In recent months, we’ve all seen a flurry of think pieces denouncing Bronze Age Pervert. Most recently, Jack Butler’s back-to-back inanities in the Daily Beast and at National Review Online have been shared widely across social media. Among other charges, Butler takes the Claremont Institute to task for supposedly “platforming” BAP and helping to spread his popularity with younger right-wingers. Quoting Clemson political scientist C. Bradley Thompson, Butler writes that “the Claremont Review of Books and American Mind ‘appear to have forgotten or abandoned the founders’ classical liberalism and sanctioned (at least indirectly) the deviant views of [BAP’s] fans.”
Butler also laments the move away from Christianity that BAP surely represents. In essence, Butler is simply trying to prevent anyone from looking too closely at the more appealing alternatives to “movement conservatism.” He is doing what mainstream conservatives have done to dissident and populist right-wingers for decades—most notably and catastrophically with the paleoconservatives.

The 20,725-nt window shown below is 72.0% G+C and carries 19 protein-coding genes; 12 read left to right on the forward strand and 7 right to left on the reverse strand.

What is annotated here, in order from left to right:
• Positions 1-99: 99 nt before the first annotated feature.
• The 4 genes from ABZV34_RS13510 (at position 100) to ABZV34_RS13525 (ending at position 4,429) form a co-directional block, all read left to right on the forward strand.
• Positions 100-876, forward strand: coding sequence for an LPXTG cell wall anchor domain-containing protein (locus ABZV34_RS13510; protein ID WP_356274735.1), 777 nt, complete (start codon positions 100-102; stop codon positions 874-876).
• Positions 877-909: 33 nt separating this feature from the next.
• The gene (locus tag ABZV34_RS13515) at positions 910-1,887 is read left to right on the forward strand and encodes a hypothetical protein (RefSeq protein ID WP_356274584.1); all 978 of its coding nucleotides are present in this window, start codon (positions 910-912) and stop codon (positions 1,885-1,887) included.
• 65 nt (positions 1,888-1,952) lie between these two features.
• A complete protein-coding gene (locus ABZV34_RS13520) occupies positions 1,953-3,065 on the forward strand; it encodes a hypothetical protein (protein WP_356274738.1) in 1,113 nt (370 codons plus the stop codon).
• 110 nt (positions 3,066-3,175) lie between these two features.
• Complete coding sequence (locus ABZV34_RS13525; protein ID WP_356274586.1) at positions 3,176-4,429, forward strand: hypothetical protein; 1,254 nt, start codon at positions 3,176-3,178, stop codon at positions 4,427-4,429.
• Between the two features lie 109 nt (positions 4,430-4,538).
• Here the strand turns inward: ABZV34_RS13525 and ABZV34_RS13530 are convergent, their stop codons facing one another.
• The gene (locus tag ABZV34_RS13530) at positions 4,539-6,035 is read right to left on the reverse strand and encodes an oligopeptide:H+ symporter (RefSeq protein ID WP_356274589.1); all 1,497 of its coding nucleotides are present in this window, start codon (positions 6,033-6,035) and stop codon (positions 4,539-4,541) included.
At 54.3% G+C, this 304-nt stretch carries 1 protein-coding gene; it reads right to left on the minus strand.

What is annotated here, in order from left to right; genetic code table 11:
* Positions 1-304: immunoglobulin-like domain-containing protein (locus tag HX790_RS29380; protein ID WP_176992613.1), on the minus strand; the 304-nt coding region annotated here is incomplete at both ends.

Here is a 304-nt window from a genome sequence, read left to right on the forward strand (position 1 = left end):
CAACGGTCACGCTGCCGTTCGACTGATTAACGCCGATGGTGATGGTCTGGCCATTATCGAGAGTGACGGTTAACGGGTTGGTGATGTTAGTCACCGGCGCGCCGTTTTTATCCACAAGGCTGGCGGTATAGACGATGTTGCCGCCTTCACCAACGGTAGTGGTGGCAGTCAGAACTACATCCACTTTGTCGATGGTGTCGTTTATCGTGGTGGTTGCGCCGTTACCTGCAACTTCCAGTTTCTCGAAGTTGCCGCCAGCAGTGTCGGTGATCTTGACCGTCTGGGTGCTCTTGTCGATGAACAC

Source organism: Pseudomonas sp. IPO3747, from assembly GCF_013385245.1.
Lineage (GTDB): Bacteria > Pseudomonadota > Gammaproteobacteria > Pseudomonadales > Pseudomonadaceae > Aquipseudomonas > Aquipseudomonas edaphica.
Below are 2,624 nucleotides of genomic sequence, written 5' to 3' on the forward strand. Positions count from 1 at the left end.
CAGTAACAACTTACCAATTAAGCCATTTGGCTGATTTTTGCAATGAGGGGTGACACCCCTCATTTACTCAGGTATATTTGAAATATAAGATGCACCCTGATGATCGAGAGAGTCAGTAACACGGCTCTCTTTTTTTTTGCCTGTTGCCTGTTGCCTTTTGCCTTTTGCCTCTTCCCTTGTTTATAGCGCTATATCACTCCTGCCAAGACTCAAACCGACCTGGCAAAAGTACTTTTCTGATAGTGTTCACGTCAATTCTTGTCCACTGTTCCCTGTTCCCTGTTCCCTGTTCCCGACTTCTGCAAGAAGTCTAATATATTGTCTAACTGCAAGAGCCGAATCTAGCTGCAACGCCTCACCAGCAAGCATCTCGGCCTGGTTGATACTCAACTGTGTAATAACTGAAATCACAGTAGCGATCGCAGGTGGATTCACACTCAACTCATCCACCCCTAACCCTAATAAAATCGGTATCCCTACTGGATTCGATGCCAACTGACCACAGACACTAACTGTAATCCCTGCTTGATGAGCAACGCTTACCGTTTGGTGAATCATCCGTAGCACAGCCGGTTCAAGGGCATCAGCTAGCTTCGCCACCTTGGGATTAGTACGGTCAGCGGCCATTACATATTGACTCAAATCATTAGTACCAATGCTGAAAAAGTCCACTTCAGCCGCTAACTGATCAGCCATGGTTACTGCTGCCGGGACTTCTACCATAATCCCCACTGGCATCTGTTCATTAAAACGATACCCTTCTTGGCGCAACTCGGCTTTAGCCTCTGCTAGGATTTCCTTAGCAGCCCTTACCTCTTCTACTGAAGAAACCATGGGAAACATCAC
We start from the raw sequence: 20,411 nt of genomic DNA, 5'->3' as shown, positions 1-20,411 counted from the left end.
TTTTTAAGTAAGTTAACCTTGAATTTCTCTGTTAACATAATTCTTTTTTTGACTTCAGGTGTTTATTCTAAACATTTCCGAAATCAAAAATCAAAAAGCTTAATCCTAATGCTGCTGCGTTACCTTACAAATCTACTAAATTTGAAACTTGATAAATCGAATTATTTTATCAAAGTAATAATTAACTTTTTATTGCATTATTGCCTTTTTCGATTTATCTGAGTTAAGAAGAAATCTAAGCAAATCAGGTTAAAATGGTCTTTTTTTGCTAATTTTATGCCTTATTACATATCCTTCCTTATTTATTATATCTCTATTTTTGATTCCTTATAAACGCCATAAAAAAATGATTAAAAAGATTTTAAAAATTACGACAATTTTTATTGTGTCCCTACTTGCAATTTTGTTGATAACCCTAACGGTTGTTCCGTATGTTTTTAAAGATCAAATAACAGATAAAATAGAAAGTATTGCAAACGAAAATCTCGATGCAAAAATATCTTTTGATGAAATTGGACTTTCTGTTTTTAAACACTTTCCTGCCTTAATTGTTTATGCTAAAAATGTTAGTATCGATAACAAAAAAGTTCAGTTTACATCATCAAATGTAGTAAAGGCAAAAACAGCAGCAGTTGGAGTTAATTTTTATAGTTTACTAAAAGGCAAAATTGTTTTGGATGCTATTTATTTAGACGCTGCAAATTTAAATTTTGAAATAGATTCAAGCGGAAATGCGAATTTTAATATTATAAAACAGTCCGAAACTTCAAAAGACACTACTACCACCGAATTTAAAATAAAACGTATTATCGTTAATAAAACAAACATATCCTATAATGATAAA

The response to all of this seems fairly clear to me: If conservatives had been willing to grapple with their own past failures, they wouldn’t now seem so pathetic in their attempt to warn people off of dissident right-wing voices. The latter would have no appeal if conservatism had been a success.
The refusal of “movement conservatism” to deal with its foreign policy and trade policy failures gave us Donald Trump. But for all the paeans to his various “successes,” the reality is Trump accomplished almost nothing. His platform was largely thrown by the wayside, and what little he did achieve could have come from any Republican. I used to say to my Trump-enthusiast friends that he ran like Pat Buchanan but governed like Jeb Bush—appointing people to key positions in his cabinet who seemed to share exactly none of his unorthodox, dissident, or populist policy goals.
My goal here isn’t to defend BAP or his hangers-on, about whom I have mixed feelings, though I do understand their appeal. His fans respond to BAP’s debased (or perhaps somewhat tongue-in-cheek) Nietzscheanism much as anyone would expect them to, given that the genuine article indeed does a better job grappling with our current clown world than any kind of “conservatism.” In fact, “conservatism” is just as much a constituent of that clown world as are the tenets and exemplars of the “progressive” or woke Left.